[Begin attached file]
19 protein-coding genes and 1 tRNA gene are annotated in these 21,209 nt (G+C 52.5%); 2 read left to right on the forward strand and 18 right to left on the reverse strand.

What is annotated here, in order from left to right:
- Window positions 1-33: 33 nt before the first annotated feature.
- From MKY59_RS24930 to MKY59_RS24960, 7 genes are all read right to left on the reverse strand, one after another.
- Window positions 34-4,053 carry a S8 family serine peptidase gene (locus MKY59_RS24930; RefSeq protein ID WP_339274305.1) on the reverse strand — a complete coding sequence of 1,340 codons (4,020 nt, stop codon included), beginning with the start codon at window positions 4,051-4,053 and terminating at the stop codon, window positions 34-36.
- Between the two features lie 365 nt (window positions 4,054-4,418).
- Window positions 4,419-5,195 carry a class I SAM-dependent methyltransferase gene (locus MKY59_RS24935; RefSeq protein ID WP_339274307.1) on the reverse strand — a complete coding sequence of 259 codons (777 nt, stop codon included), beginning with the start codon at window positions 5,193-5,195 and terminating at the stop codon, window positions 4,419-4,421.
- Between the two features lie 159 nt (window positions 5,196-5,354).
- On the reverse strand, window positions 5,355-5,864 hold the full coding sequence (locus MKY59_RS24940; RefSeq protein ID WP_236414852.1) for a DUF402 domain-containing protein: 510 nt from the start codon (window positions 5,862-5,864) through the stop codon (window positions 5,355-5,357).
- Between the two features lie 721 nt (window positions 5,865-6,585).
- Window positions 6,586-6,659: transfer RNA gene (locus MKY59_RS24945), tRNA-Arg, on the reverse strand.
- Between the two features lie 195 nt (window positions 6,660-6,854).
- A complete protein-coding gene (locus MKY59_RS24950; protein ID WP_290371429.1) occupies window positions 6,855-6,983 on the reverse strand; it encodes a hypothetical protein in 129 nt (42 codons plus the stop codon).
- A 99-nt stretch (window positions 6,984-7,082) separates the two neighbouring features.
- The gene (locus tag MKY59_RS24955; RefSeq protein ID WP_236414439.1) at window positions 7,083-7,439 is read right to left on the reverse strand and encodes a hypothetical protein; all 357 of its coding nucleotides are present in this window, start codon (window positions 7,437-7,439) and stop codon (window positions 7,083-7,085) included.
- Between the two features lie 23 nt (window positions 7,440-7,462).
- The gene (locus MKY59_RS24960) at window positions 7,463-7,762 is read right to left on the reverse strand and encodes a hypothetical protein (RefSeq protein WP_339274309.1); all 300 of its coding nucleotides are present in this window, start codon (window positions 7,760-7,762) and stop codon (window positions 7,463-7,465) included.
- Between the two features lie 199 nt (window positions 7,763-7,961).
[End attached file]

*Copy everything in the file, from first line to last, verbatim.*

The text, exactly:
19 protein-coding genes and 1 tRNA gene are annotated in these 21,209 nt (G+C 52.5%); 2 read left to right on the forward strand and 18 right to left on the reverse strand.

What is annotated here, in order from left to right:
- Window positions 1-33: 33 nt before the first annotated feature.
- From MKY59_RS24930 to MKY59_RS24960, 7 genes are all read right to left on the reverse strand, one after another.
- Window positions 34-4,053 carry a S8 family serine peptidase gene (locus MKY59_RS24930; RefSeq protein ID WP_339274305.1) on the reverse strand — a complete coding sequence of 1,340 codons (4,020 nt, stop codon included), beginning with the start codon at window positions 4,051-4,053 and terminating at the stop codon, window positions 34-36.
- Between the two features lie 365 nt (window positions 4,054-4,418).
- Window positions 4,419-5,195 carry a class I SAM-dependent methyltransferase gene (locus MKY59_RS24935; RefSeq protein ID WP_339274307.1) on the reverse strand — a complete coding sequence of 259 codons (777 nt, stop codon included), beginning with the start codon at window positions 5,193-5,195 and terminating at the stop codon, window positions 4,419-4,421.
- Between the two features lie 159 nt (window positions 5,196-5,354).
- On the reverse strand, window positions 5,355-5,864 hold the full coding sequence (locus MKY59_RS24940; RefSeq protein ID WP_236414852.1) for a DUF402 domain-containing protein: 510 nt from the start codon (window positions 5,862-5,864) through the stop codon (window positions 5,355-5,357).
- Between the two features lie 721 nt (window positions 5,865-6,585).
- Window positions 6,586-6,659: transfer RNA gene (locus MKY59_RS24945), tRNA-Arg, on the reverse strand.
- Between the two features lie 195 nt (window positions 6,660-6,854).
- A complete protein-coding gene (locus MKY59_RS24950; protein ID WP_290371429.1) occupies window positions 6,855-6,983 on the reverse strand; it encodes a hypothetical protein in 129 nt (42 codons plus the stop codon).
- A 99-nt stretch (window positions 6,984-7,082) separates the two neighbouring features.
- The gene (locus tag MKY59_RS24955; RefSeq protein ID WP_236414439.1) at window positions 7,083-7,439 is read right to left on the reverse strand and encodes a hypothetical protein; all 357 of its coding nucleotides are present in this window, start codon (window positions 7,437-7,439) and stop codon (window positions 7,083-7,085) included.
- Between the two features lie 23 nt (window positions 7,440-7,462).
- The gene (locus MKY59_RS24960) at window positions 7,463-7,762 is read right to left on the reverse strand and encodes a hypothetical protein (RefSeq protein WP_339274309.1); all 300 of its coding nucleotides are present in this window, start codon (window positions 7,760-7,762) and stop codon (window positions 7,463-7,465) included.
- Between the two features lie 199 nt (window positions 7,763-7,961).